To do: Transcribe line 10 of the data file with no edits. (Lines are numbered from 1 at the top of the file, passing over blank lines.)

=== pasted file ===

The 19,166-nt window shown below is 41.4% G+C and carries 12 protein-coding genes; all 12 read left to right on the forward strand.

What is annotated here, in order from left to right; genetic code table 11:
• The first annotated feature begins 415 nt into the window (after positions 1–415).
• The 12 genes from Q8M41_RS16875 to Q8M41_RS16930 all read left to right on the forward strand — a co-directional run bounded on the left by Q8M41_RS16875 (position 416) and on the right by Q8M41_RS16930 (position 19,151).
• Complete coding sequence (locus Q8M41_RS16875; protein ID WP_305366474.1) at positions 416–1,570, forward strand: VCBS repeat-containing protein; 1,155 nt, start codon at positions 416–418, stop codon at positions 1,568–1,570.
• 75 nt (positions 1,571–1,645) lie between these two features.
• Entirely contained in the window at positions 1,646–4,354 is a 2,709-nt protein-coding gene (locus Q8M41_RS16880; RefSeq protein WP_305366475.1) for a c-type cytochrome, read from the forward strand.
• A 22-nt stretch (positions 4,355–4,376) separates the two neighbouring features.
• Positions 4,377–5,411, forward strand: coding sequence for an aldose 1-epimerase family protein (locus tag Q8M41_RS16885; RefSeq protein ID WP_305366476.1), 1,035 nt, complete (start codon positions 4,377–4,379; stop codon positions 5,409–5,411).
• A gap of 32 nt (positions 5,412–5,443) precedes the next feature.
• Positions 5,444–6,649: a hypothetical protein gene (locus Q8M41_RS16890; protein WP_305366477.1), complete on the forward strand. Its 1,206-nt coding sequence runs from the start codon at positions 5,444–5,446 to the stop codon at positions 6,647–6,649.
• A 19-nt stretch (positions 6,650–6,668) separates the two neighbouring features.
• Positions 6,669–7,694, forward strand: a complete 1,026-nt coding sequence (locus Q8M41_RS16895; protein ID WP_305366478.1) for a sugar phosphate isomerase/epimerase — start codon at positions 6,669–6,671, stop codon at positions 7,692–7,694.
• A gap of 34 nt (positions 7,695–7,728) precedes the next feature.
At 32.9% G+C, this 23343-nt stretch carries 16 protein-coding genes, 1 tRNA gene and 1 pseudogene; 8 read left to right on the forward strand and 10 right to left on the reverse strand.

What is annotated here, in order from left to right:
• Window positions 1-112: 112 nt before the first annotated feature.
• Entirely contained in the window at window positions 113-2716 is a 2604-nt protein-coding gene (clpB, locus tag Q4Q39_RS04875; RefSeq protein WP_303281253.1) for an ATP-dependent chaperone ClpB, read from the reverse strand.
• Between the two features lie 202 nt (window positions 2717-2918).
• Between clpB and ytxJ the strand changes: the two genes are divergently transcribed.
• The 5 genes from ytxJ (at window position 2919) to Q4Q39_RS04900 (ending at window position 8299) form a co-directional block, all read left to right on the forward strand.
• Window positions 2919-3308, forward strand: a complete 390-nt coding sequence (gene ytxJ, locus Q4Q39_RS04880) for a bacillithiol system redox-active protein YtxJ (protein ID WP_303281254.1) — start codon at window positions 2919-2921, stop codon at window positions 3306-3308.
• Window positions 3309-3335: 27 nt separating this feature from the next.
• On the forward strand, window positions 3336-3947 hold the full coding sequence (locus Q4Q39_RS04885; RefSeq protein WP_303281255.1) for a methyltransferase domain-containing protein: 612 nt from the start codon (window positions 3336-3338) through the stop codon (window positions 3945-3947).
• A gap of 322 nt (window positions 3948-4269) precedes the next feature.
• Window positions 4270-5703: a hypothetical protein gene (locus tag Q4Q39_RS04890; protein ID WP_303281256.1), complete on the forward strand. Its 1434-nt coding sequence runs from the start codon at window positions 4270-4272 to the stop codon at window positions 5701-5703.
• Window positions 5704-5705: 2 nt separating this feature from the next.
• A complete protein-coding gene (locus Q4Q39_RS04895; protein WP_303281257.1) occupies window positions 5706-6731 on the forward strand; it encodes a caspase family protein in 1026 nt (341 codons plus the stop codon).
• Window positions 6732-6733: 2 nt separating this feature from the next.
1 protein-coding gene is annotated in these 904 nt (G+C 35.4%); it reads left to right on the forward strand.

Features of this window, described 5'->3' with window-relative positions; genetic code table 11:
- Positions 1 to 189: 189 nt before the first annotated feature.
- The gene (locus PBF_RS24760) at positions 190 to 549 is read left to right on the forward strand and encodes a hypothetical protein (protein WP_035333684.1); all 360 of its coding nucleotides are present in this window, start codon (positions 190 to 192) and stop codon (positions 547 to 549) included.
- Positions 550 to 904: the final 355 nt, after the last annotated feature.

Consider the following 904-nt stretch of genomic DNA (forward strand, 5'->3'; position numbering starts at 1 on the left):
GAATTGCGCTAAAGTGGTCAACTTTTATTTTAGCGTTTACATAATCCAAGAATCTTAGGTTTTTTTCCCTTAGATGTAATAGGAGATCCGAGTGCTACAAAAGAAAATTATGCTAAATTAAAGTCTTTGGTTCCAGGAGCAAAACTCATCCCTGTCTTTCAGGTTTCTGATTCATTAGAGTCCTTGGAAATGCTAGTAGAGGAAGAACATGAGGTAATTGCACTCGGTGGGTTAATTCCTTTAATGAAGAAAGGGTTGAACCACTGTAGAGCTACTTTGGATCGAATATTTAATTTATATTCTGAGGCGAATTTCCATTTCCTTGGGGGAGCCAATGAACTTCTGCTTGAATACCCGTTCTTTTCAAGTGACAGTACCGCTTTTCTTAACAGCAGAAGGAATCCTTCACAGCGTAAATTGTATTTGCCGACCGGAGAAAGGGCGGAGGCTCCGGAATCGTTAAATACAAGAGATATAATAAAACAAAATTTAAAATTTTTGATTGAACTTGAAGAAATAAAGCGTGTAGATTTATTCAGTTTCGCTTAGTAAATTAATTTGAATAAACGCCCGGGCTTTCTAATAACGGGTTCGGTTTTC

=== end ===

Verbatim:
• A gap of 32 nt (positions 5,412–5,443) precedes the next feature.